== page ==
Before this year, most people felt that if someone in their home had a cold or the flu, there wasn’t much they could do to avoid catching it. Stay away. Don’t kiss them. Don’t drink from their glass or eat from their plate. That may be about it.
Oh, how much difference a pandemic can make. Now, in addition to those things, we all would say:
- Sneeze and cough into your elbow.
- Wash your hands–well and often.
- Disinfect doorknobs and other often-touched surfaces.
- Don’t touch your face.
- Wear a mask.
- Stay at least 6 feet away from someone who may be infected.
But what else can you do in your home to keep viruses from spreading? The precautions above are helpful for combating the large virus-spreading droplets expelled by sneezing, coughing, or breathing. However, the smaller droplets, called aerosols, can float around in the air for hours. As a result, fighting these virus-spreading elements requires more careful planning and action.
Here are a few ways to improve indoor air quality and create a healthy home:
Filter out the small particles
If you have a forced-air heating and cooling system, upgrade your return air so you can filter out the small particles. The American Society of Heating, Refrigerating and Air-Conditioning Engineers recommends a Minimum Efficiency Reporting Value (MERV) of 14. This requires enough filter area to prevent air flow problems. Going to MERV-16 is even better.
Ventilate with outside air
If you know or suspect that someone in your home is sick with an infectious disease that can spread through the air, use your ventilation system more than usual. Run the fans in bathrooms and the kitchen range hood. If you have a whole-house ventilation system, make sure it’s on and consider increasing the rate if possible. This will remove some of the potentially contaminated aerosols and dilute the rest.
Use good HVAC design (don’t blow air on people)
One of the long-standing basic principles of good HVAC design is to avoid blowing air directly on people for comfort reasons. Now we know it helps with the spread of infectious disease, too.
Central heating and air conditioning systems recirculate indoor air throughout the home (or building). The movement of that air from supply vents to return vents may transmit virus-laden aerosols across a room, possibly infecting people who aren’t yet sick.
One way to avoid this is with ductless systems like radiant heating and cooling. Another option is ductless mini-split heat pumps. However, these can still result in someone getting sick from aerosols spread by the air currents within the room. But the spread would generally be confined to that single room.
When designing or retrofitting central heating and air conditioning systems, pay close attention to how the air moves.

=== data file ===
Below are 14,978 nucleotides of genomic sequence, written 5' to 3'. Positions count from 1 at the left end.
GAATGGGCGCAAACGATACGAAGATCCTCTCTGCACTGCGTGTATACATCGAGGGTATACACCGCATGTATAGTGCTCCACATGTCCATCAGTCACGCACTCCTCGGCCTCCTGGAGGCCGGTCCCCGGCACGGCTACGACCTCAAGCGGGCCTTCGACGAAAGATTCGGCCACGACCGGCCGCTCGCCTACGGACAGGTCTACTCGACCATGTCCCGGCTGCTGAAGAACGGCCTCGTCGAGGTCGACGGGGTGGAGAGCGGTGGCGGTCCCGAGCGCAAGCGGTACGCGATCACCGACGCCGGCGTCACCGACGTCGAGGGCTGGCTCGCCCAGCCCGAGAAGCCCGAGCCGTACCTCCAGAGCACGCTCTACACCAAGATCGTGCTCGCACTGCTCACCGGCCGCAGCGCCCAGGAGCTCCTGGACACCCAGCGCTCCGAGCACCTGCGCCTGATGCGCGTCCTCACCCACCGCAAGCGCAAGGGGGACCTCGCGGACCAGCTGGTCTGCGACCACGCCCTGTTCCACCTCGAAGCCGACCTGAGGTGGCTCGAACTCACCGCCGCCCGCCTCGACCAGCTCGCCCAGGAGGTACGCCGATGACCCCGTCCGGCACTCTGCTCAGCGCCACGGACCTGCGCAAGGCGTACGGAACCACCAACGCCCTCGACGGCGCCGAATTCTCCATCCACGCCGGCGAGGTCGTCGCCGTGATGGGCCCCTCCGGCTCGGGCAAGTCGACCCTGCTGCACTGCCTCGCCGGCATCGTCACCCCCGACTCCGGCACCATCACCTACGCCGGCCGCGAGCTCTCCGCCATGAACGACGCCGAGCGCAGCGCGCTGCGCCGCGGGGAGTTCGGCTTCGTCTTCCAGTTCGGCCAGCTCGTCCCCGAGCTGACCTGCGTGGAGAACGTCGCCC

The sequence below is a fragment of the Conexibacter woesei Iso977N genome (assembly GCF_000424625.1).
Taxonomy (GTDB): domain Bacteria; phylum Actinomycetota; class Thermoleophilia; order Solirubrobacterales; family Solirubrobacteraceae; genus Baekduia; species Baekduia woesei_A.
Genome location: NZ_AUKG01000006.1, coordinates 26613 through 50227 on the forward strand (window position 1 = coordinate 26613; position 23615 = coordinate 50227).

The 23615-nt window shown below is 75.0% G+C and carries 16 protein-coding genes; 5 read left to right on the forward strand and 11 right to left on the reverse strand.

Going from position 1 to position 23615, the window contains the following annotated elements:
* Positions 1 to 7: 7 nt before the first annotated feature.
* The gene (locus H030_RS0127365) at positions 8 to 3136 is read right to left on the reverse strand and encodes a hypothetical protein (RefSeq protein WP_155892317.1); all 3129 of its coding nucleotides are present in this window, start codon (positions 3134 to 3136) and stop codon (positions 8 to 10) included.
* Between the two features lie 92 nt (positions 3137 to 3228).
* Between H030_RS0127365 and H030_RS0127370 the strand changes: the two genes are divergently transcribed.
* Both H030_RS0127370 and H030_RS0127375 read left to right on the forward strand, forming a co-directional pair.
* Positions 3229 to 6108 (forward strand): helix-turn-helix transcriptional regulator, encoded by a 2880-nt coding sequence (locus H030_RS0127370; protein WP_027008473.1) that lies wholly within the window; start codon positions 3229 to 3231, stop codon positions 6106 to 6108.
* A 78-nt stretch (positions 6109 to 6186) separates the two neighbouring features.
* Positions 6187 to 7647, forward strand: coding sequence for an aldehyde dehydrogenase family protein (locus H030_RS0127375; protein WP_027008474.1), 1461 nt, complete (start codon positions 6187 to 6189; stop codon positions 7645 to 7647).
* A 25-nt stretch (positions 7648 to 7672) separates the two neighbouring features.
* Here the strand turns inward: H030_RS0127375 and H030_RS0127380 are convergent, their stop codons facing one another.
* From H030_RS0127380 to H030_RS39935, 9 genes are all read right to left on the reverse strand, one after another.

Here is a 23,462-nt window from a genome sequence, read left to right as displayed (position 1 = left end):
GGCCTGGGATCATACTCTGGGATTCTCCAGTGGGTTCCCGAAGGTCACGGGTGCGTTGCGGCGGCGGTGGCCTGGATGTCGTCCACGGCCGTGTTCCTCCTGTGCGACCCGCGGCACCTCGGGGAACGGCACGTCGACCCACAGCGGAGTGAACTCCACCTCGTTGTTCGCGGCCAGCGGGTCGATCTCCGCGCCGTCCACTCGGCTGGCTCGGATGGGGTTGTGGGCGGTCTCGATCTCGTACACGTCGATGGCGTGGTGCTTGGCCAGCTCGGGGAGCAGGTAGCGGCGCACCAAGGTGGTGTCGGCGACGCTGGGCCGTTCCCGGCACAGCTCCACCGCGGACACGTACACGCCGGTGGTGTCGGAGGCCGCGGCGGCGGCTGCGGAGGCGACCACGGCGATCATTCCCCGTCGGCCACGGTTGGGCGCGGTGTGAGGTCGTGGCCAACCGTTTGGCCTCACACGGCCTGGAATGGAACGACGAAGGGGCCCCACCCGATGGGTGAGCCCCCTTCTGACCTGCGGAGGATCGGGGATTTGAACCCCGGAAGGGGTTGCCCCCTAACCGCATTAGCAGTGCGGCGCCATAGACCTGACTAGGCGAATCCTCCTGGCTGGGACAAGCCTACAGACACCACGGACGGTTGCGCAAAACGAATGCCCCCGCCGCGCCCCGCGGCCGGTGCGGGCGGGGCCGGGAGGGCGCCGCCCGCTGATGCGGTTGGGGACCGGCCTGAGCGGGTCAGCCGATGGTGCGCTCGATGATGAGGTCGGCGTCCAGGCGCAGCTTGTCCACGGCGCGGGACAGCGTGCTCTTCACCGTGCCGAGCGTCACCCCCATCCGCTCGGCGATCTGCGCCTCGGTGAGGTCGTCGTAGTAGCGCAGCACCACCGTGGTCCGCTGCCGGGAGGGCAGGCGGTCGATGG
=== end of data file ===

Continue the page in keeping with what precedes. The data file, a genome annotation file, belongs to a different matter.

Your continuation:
Set up a quarantine room
If someone in the home is sick, have a special quarantine room for them. Ideally, that room will be independently heated and cooled. If it’s conditioned by a central forced-air heating and cooling system, it should have a dedicated return vent and good filtration. Having the room under negative pressure will ensure that contaminated air from the room does not come back into the rest of the house.
If the room has a dedicated return vent, close the supply vent partially or completely. If not, a small fan blowing air out of the window can work.
Determine if the room is under negative pressure by feeling for air movement with your hand at the undercut or with the door to the room partially open. A piece of tissue or nontoxic “smoke” may also indicate which way the air is moving. For negative pressure, the air should be moving into the room.
The good news
The fact that we even have to consider all this is a testament to the interesting and challenging times we live in. The good news is there are some things within our control. By continuing to educate ourselves and each other on issues like indoor air quality and healthy homes, we’ll emerge from the COVID-19 pandemic with increased understanding and empowerment when it comes to protecting the health of ourselves and our families–especially in our homes.
Allison Bailes is a speaker, writer, building science consultant, and founder of Energy Vanguard, a small firm that does residential HVAC design, building science consulting, training, and quality assurance in Atlanta, GA, and surrounding areas. He is also the author of the Energy Vanguard Blog. Follow him on Twitter @EnergyVanguard.
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